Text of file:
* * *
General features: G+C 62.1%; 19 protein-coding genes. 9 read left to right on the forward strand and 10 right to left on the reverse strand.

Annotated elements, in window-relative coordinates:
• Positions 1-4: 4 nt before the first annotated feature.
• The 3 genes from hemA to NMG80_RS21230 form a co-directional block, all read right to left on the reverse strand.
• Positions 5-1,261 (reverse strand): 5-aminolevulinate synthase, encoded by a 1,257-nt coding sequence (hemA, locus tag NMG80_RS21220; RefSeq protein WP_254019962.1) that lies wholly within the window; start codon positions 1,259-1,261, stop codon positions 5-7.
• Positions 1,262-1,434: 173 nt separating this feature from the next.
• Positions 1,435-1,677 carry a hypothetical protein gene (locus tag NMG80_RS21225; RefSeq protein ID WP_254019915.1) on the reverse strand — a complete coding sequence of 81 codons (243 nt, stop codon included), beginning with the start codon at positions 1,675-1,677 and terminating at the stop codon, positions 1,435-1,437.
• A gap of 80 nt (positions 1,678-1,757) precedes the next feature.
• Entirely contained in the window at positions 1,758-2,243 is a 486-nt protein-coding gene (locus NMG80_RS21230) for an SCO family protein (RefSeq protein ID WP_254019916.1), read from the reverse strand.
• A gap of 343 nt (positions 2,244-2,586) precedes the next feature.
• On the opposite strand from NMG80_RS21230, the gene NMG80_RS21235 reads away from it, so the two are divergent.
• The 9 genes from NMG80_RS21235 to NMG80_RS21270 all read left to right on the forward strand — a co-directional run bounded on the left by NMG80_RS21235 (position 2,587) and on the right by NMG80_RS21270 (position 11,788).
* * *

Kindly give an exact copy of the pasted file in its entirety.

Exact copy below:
General features: G+C 62.1%; 19 protein-coding genes. 9 read left to right on the forward strand and 10 right to left on the reverse strand.

Annotated elements, in window-relative coordinates:
• Positions 1-4: 4 nt before the first annotated feature.
• The 3 genes from hemA to NMG80_RS21230 form a co-directional block, all read right to left on the reverse strand.
• Positions 5-1,261 (reverse strand): 5-aminolevulinate synthase, encoded by a 1,257-nt coding sequence (hemA, locus tag NMG80_RS21220; RefSeq protein WP_254019962.1) that lies wholly within the window; start codon positions 1,259-1,261, stop codon positions 5-7.
• Positions 1,262-1,434: 173 nt separating this feature from the next.
• Positions 1,435-1,677 carry a hypothetical protein gene (locus tag NMG80_RS21225; RefSeq protein ID WP_254019915.1) on the reverse strand — a complete coding sequence of 81 codons (243 nt, stop codon included), beginning with the start codon at positions 1,675-1,677 and terminating at the stop codon, positions 1,435-1,437.
• A gap of 80 nt (positions 1,678-1,757) precedes the next feature.
• Entirely contained in the window at positions 1,758-2,243 is a 486-nt protein-coding gene (locus NMG80_RS21230) for an SCO family protein (RefSeq protein ID WP_254019916.1), read from the reverse strand.
• A gap of 343 nt (positions 2,244-2,586) precedes the next feature.
• On the opposite strand from NMG80_RS21230, the gene NMG80_RS21235 reads away from it, so the two are divergent.
• The 9 genes from NMG80_RS21235 to NMG80_RS21270 all read left to right on the forward strand — a co-directional run bounded on the left by NMG80_RS21235 (position 2,587) and on the right by NMG80_RS21270 (position 11,788).